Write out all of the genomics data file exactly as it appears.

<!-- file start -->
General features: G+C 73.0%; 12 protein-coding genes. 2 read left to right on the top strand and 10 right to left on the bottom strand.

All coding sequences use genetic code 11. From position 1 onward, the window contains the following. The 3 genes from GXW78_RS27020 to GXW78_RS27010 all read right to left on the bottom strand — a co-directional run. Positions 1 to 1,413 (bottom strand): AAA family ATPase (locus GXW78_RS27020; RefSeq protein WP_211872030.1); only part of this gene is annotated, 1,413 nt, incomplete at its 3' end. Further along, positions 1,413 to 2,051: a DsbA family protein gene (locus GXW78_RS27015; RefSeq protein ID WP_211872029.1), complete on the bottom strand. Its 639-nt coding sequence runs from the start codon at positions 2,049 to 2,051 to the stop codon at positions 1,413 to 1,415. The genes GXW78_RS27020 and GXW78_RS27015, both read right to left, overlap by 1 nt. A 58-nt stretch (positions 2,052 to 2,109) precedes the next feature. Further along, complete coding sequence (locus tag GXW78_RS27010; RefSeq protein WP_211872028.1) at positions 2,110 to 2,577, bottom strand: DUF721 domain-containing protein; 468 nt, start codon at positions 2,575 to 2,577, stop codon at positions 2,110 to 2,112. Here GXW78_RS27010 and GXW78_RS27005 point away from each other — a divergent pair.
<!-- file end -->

General features: G+C 73.0%; 12 protein-coding genes. 2 read left to right on the top strand and 10 right to left on the bottom strand.

All coding sequences use genetic code 11. From position 1 onward, the window contains the following. The 3 genes from GXW78_RS27020 to GXW78_RS27010 all read right to left on the bottom strand — a co-directional run. Positions 1 to 1,413 (bottom strand): AAA family ATPase (locus GXW78_RS27020; RefSeq protein WP_211872030.1); only part of this gene is annotated, 1,413 nt, incomplete at its 3' end. Further along, positions 1,413 to 2,051: a DsbA family protein gene (locus GXW78_RS27015; RefSeq protein ID WP_211872029.1), complete on the bottom strand. Its 639-nt coding sequence runs from the start codon at positions 2,049 to 2,051 to the stop codon at positions 1,413 to 1,415. The genes GXW78_RS27020 and GXW78_RS27015, both read right to left, overlap by 1 nt. A 58-nt stretch (positions 2,052 to 2,109) precedes the next feature. Further along, complete coding sequence (locus tag GXW78_RS27010; RefSeq protein WP_211872028.1) at positions 2,110 to 2,577, bottom strand: DUF721 domain-containing protein; 468 nt, start codon at positions 2,575 to 2,577, stop codon at positions 2,110 to 2,112. Here GXW78_RS27010 and GXW78_RS27005 point away from each other — a divergent pair.